by Marc Ackerman, DMD, MBA

What you say before the first bracket is placed can help determine the success of treatment

One of the most important things on which to counsel the patient and/or parent is teeth cleaning before bonding day. Let the patient and parent know prior to bonding day that the teeth will be polished at the beginning of the bonding procedure.

Forgoing Fluoride

It is important to make it clear that if the patient would like a comprehensive cleaning by their generalist or pediatric dentist, they must forgo any fluoride treatment at least 1 week prior to bonding. Should the patient have a fluoride treatment applied in the days immediately leading up to the bond, the tooth surface will have a fluoride layer that will inhibit the chemomechanical bond of the brackets to the teeth.

How Much Hardware?

You should select the appropriate amount of hardware to put on based on the patient’s age, maturity, and ability to tolerate. For example, on a preadolescent it may be wise to put on only upper braces and ease the younger, apprehensive patient into treatment. This is called a staged appliance placement versus a complete appliance placement.

The initial wire selection is also important. Although one wants to use the most effective and efficient wire to initiate tooth movement, you must consider the patient attached to the teeth. I often used a light round twist wire (.0175-gauge Respond) to “tickle” the teeth, knowing that it wouldn’t induce much tooth movement. If treatment is initiated with wires that induce much discomfort, the patient’s will to persist in treatment can easily be lost.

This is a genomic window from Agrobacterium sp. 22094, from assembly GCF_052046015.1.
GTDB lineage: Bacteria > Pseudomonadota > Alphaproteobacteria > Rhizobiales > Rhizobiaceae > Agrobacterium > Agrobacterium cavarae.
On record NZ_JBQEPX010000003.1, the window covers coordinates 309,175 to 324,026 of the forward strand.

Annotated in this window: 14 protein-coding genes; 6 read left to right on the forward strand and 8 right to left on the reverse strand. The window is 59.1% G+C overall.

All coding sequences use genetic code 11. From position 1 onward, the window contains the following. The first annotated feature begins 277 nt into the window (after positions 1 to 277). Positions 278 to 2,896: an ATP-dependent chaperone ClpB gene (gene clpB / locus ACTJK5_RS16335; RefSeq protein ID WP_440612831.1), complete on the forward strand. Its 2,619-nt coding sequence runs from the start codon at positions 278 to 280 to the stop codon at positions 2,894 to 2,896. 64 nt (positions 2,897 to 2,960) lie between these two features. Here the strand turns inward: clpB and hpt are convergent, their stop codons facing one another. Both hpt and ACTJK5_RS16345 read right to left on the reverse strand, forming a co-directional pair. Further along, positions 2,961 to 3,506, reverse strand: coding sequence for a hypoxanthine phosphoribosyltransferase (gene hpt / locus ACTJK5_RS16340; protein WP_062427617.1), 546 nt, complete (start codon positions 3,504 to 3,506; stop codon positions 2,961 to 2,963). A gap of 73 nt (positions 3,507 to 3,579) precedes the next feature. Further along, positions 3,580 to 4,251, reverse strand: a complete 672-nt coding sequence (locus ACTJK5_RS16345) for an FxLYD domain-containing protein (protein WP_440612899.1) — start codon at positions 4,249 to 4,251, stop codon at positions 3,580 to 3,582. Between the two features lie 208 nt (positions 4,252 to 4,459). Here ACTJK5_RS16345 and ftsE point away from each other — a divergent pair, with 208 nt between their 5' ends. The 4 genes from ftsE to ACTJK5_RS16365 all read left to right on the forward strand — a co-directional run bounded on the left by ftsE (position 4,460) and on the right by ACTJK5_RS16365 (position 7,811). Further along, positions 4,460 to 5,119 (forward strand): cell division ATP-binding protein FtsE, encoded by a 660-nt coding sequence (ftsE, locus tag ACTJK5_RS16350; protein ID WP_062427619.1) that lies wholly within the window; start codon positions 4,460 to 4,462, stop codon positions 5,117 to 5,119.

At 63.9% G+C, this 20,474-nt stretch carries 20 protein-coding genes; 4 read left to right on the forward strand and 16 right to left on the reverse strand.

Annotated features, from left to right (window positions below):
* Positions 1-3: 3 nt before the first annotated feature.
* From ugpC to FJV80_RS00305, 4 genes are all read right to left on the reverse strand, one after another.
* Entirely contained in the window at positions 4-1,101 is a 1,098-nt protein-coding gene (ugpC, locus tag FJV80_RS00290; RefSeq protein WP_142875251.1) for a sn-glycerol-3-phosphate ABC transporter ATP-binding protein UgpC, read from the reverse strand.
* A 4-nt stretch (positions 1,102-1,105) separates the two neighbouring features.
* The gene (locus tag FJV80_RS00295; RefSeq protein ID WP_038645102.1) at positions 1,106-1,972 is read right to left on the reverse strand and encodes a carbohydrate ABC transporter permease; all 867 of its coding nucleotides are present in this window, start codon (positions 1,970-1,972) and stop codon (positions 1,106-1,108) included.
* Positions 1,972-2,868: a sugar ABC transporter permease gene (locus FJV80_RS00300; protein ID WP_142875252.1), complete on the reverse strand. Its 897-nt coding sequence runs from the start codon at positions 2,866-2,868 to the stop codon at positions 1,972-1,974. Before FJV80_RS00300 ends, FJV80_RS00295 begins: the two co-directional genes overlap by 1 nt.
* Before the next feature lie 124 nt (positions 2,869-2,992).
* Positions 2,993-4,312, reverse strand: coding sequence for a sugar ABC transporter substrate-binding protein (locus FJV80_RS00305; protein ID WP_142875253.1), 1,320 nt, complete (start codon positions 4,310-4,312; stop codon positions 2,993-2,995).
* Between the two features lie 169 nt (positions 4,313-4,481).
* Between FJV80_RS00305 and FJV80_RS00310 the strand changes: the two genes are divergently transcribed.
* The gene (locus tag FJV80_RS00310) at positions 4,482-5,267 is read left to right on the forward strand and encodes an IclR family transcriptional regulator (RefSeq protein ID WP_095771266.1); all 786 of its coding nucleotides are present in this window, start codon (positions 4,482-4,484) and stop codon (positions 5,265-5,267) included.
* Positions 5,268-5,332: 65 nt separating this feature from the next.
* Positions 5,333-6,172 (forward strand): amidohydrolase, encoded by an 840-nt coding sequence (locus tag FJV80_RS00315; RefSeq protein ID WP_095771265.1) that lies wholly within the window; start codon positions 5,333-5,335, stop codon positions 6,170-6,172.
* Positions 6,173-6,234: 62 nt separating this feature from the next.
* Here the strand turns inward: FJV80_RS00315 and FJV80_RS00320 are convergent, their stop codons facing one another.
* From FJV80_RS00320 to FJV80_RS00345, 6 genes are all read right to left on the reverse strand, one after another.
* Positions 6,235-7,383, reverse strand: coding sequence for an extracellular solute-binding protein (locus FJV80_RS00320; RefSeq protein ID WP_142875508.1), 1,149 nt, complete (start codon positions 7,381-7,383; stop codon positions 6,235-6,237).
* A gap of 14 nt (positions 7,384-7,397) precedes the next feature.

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If your practice allows patients to choose their own alastic ligatures, the patient should be informed about which colors “last,” or in other words, which have a tendency to discolor. You wouldn’t want a patient to select white ligatures and then eat a hot dog with mustard and have “yellow” ligatures for the next 6 weeks.

Words of Wisdom

Any instructions about oral hygiene, foods to be avoided, appointment intervals, and after-hours care (notice that it is not termed “emergency care”) should be discussed at the beginning of the bonding appointment. Patients and parents tend not to listen well after the appliances are placed. There is such excitement on the day of bonding that they will often look in the chairside mirror at the new hardware and any instructions go through one ear and out the other.

Marc Ackerman, DMD, MBA, is the chair and program director of the Jacksonville University School of Orthodontics. He can be reached at